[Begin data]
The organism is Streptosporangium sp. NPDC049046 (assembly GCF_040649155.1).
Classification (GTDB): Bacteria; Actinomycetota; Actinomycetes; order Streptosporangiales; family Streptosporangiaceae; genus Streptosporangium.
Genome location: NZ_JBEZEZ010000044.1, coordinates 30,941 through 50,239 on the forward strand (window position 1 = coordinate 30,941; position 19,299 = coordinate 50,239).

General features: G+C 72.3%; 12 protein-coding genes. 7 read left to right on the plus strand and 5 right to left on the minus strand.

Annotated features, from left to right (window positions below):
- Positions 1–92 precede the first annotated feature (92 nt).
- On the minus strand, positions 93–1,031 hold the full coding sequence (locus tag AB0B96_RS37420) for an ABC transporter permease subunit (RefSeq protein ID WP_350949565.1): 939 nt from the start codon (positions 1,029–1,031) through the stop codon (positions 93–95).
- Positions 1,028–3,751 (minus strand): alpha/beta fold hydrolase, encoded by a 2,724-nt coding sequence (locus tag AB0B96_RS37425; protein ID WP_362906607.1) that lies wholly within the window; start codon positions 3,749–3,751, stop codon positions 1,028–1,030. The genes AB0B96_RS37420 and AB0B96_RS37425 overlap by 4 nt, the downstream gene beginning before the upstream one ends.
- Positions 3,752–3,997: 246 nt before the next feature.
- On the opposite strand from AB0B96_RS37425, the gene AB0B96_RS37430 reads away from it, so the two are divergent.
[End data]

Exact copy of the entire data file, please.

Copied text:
The organism is Streptosporangium sp. NPDC049046 (assembly GCF_040649155.1).
Classification (GTDB): Bacteria; Actinomycetota; Actinomycetes; order Streptosporangiales; family Streptosporangiaceae; genus Streptosporangium.
Genome location: NZ_JBEZEZ010000044.1, coordinates 30,941 through 50,239 on the forward strand (window position 1 = coordinate 30,941; position 19,299 = coordinate 50,239).

General features: G+C 72.3%; 12 protein-coding genes. 7 read left to right on the plus strand and 5 right to left on the minus strand.

Annotated features, from left to right (window positions below):
- Positions 1–92 precede the first annotated feature (92 nt).
- On the minus strand, positions 93–1,031 hold the full coding sequence (locus tag AB0B96_RS37420) for an ABC transporter permease subunit (RefSeq protein ID WP_350949565.1): 939 nt from the start codon (positions 1,029–1,031) through the stop codon (positions 93–95).
- Positions 1,028–3,751 (minus strand): alpha/beta fold hydrolase, encoded by a 2,724-nt coding sequence (locus tag AB0B96_RS37425; protein ID WP_362906607.1) that lies wholly within the window; start codon positions 3,749–3,751, stop codon positions 1,028–1,030. The genes AB0B96_RS37420 and AB0B96_RS37425 overlap by 4 nt, the downstream gene beginning before the upstream one ends.
- Positions 3,752–3,997: 246 nt before the next feature.
- On the opposite strand from AB0B96_RS37425, the gene AB0B96_RS37430 reads away from it, so the two are divergent.